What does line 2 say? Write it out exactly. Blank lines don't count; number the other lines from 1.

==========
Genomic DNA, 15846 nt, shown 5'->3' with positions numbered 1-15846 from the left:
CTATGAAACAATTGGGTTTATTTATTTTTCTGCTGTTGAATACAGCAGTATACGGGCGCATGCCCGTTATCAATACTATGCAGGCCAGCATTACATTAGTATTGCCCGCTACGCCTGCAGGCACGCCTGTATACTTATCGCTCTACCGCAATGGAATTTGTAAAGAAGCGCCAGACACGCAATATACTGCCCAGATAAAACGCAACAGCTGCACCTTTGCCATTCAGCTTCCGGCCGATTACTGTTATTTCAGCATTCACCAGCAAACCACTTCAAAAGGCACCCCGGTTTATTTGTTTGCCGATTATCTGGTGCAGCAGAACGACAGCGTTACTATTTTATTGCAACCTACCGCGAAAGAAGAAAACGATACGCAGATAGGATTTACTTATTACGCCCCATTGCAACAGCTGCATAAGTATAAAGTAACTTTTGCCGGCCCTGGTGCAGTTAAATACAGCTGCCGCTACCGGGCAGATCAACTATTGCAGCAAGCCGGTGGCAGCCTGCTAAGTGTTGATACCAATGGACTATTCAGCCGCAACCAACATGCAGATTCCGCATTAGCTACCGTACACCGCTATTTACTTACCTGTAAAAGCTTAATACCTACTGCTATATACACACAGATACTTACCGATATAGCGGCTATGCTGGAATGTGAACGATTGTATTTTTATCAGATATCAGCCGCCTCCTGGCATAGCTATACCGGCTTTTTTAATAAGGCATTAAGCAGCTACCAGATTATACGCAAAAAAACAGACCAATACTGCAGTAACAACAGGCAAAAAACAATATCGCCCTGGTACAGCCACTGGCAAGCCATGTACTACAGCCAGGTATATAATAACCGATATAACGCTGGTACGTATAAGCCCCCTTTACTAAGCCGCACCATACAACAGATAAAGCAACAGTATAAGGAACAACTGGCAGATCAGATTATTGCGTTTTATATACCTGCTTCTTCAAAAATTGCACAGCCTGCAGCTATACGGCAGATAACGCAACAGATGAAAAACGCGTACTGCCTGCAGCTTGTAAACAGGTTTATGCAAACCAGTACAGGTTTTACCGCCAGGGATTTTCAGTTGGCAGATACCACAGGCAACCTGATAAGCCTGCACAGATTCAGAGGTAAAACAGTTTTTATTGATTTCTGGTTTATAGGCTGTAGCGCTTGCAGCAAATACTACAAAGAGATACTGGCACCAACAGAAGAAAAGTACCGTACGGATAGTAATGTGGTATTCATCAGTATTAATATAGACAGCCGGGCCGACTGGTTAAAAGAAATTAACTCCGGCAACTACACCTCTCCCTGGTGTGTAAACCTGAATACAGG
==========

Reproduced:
CTATGAAACAATTGGGTTTATTTATTTTTCTGCTGTTGAATACAGCAGTATACGGGCGCATGCCCGTTATCAATACTATGCAGGCCAGCATTACATTAGTATTGCCCGCTACGCCTGCAGGCACGCCTGTATACTTATCGCTCTACCGCAATGGAATTTGTAAAGAAGCGCCAGACACGCAATATACTGCCCAGATAAAACGCAACAGCTGCACCTTTGCCATTCAGCTTCCGGCCGATTACTGTTATTTCAGCATTCACCAGCAAACCACTTCAAAAGGCACCCCGGTTTATTTGTTTGCCGATTATCTGGTGCAGCAGAACGACAGCGTTACTATTTTATTGCAACCTACCGCGAAAGAAGAAAACGATACGCAGATAGGATTTACTTATTACGCCCCATTGCAACAGCTGCATAAGTATAAAGTAACTTTTGCCGGCCCTGGTGCAGTTAAATACAGCTGCCGCTACCGGGCAGATCAACTATTGCAGCAAGCCGGTGGCAGCCTGCTAAGTGTTGATACCAATGGACTATTCAGCCGCAACCAACATGCAGATTCCGCATTAGCTACCGTACACCGCTATTTACTTACCTGTAAAAGCTTAATACCTACTGCTATATACACACAGATACTTACCGATATAGCGGCTATGCTGGAATGTGAACGATTGTATTTTTATCAGATATCAGCCGCCTCCTGGCATAGCTATACCGGCTTTTTTAATAAGGCATTAAGCAGCTACCAGATTATACGCAAAAAAACAGACCAATACTGCAGTAACAACAGGCAAAAAACAATATCGCCCTGGTACAGCCACTGGCAAGCCATGTACTACAGCCAGGTATATAATAACCGATATAACGCTGGTACGTATAAGCCCCCTTTACTAAGCCGCACCATACAACAGATAAAGCAACAGTATAAGGAACAACTGGCAGATCAGATTATTGCGTTTTATATACCTGCTTCTTCAAAAATTGCACAGCCTGCAGCTATACGGCAGATAACGCAACAGATGAAAAACGCGTACTGCCTGCAGCTTGTAAACAGGTTTATGCAAACCAGTACAGGTTTTACCGCCAGGGATTTTCAGTTGGCAGATACCACAGGCAACCTGATAAGCCTGCACAGATTCAGAGGTAAAACAGTTTTTATTGATTTCTGGTTTATAGGCTGTAGCGCTTGCAGCAAATACTACAAAGAGATACTGGCACCAACAGAAGAAAAGTACCGTACGGATAGTAATGTGGTATTCATCAGTATTAATATAGACAGCCGGGCCGACTGGTTAAAAGAAATTAACTCCGGCAACTACACCTCTCCCTGGTGTGTAAACCTGAATACAGG